(It is a silly comparison – Missandei is after all near their age, and Doreah knows that because she is the queen’s lover does not mean that she is an equal player in this game – but she cannot help but feel like they’ve suddenly adopted a child.)

Missandei does not make conversation while they eat; she murmurs gratitude for the meal and polite compliments to the cook, but only when she seems to feel prompted to.  There is none of the easy chatter that fell from Irri’s lips, none of Doreah’s proclivity toward storytelling.  Hers, Doreah intuits, was a life reliant on reticence.

It must be Daenerys who suggests they retire to her quarters, Doreah who agrees to it: this is normal, they are showing.  They do not yet join hands before the girl (that, too, must be at Daenerys’ discretion) but they are plenty affectionate with each other and warm enough toward her as well.

“Will this one be needed to ready you for bed?” Missandei asks, sounding as unsure as she has yet.

Daenerys shakes her head, letting her gaze travel to Doreah and back.  “I merely wish to speak with you,” she assures.

It must look shockingly relaxed, this lady of eminence inviting girls with their pasts (how much of Doreah’s past does Missandei even intuit?  Most behaviors that would imply it have faded, but neither is she a noblewoman) to join her on cushions on her floor, but that is how it is.

Missandei sits stiffly, uncomfortably, and Daenerys just smiles.  “What do you think, my lady,” she half-asks.  “Ought we to help Missandei relax?”

“This one will do what she is told,” Missandei mutters, visibly tensing even further.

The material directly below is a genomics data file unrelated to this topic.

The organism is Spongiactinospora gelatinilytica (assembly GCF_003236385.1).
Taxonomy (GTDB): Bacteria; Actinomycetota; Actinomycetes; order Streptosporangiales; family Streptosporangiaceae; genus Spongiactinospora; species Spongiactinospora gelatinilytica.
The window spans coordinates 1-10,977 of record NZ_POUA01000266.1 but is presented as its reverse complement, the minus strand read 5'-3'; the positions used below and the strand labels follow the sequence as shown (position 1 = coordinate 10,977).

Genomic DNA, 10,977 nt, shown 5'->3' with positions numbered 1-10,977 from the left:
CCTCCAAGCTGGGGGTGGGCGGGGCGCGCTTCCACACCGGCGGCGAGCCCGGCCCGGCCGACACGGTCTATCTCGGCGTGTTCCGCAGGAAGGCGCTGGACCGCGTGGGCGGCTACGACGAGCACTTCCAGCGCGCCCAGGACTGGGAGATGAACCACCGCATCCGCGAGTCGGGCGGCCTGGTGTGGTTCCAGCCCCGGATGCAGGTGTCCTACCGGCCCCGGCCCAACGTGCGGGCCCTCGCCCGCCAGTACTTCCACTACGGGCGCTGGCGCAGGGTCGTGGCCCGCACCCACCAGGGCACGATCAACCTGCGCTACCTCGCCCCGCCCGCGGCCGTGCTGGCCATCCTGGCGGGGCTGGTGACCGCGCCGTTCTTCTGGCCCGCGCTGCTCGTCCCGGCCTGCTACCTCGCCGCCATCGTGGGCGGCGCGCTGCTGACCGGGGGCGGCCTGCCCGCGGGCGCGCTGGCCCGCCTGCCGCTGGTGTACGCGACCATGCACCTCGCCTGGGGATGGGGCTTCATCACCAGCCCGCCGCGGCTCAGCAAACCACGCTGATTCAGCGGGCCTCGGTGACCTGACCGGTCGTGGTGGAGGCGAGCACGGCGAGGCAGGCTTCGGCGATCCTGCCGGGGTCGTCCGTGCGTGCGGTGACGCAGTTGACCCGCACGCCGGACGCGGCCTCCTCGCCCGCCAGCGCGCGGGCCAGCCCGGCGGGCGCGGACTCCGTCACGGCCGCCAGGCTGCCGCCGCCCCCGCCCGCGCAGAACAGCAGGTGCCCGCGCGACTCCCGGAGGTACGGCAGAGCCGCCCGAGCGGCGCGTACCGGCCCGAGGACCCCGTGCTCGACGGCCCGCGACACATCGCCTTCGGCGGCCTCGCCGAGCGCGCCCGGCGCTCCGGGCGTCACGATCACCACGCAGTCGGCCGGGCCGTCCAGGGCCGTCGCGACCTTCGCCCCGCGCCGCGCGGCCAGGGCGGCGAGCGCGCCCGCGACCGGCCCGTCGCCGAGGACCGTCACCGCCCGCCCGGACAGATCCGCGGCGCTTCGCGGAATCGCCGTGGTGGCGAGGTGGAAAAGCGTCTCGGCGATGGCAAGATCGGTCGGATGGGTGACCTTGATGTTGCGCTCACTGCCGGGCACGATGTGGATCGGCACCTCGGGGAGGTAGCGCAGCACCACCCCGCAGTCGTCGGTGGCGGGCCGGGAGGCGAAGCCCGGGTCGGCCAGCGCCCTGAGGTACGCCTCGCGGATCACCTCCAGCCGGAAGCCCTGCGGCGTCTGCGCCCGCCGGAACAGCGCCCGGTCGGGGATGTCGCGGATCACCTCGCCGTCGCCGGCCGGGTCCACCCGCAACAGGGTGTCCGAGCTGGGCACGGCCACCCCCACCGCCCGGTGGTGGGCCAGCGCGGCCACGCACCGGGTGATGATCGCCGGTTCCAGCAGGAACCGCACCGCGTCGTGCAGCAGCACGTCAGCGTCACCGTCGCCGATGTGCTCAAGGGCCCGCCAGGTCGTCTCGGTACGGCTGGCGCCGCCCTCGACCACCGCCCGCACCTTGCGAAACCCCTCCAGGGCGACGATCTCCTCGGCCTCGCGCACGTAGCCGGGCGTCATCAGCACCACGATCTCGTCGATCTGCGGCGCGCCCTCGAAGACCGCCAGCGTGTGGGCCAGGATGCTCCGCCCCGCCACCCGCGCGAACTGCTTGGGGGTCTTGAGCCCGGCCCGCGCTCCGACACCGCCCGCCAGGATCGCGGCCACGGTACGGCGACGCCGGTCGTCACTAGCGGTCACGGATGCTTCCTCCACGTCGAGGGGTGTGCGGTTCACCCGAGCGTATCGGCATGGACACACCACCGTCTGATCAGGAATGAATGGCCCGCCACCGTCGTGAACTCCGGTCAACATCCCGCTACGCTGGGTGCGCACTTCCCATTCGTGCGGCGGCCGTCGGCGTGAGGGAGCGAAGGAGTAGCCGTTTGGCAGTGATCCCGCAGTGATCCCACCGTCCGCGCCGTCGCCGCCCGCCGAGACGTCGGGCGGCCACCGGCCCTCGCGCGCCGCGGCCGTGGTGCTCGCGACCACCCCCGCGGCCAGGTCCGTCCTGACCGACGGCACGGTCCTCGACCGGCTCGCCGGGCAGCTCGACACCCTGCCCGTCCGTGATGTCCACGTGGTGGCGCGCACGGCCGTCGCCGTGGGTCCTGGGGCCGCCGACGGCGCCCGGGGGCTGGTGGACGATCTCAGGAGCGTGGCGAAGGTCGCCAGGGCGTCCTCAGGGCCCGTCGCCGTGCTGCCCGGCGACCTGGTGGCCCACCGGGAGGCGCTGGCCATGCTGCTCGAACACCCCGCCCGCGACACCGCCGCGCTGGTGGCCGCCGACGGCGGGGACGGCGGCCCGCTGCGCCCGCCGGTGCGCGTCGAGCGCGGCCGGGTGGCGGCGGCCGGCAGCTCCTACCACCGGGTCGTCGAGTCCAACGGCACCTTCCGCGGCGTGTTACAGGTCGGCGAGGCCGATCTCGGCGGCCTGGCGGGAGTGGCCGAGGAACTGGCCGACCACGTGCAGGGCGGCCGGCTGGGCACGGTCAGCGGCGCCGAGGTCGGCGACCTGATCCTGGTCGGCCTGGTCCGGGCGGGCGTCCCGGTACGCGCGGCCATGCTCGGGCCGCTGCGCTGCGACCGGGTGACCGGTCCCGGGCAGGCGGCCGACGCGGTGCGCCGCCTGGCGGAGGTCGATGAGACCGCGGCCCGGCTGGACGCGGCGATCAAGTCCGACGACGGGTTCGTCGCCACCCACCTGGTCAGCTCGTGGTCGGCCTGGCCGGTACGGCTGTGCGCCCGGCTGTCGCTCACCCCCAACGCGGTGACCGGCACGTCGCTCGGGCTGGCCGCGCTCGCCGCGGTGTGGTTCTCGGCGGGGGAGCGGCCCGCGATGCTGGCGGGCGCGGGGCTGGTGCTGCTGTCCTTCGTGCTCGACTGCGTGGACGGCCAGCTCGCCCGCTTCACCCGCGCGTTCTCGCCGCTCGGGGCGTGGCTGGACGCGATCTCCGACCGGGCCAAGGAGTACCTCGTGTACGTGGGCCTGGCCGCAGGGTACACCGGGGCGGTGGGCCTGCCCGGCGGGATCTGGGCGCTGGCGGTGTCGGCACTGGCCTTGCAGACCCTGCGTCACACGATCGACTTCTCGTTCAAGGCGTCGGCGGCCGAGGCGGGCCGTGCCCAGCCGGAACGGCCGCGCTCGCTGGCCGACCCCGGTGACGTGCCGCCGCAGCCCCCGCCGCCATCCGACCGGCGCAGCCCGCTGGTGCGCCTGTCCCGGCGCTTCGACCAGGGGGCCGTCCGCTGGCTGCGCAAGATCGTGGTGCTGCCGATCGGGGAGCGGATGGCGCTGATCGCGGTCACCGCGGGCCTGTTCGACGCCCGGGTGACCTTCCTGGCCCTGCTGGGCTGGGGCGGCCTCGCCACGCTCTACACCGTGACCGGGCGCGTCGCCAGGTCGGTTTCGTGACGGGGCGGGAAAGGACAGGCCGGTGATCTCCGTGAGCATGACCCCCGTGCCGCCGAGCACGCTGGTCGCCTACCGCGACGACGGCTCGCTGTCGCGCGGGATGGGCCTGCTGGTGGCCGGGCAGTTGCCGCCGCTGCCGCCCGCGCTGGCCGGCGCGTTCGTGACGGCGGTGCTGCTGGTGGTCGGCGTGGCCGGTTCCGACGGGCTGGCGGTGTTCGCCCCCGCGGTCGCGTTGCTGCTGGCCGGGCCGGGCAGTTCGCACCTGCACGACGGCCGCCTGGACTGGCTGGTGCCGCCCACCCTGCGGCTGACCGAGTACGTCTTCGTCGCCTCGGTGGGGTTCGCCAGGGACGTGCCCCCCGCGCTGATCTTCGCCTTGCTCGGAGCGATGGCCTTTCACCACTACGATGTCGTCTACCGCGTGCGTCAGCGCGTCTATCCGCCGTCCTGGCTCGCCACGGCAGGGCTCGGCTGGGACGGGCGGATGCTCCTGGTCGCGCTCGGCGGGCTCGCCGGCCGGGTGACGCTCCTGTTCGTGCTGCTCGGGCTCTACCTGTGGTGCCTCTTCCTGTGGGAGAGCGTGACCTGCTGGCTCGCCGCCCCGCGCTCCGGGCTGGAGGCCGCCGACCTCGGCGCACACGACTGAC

“It’s not like that here,” Doreah says softly, laying her hand over Missandei’s.  She can guess at what was just assumed, after all.  She understands that flash of anxiety in the girl’s eyes.

Daenerys moves behind Missandei, gingerly begins combing fingers through her hair.  “Is this all right?” she asks carefully.

“It – Your Grace flatters,” Missandei breathes, startled by the casual, warm attentions. 

“But is it all right?” Daenerys presses.

“Of course,” Missandei murmurs.  For minutes, the girls are in silence, Dany twisting and braiding with practiced hands, Doreah just smiling, Missandei looking wholly unsure of the situation.  Some are particular about their slaves’ appearances, she knows, perhaps it is just that.

(Of course it is not, Doreah knows well that her khaleesi is calmed by the easy pattern of hair-playing and that this is not the first time she has used it as an act of comforting, both to herself and the other party.  She is surer now that something weighs on Dany’s mind, but she trusts her to reveal it in time.  She trusts her, full stop.)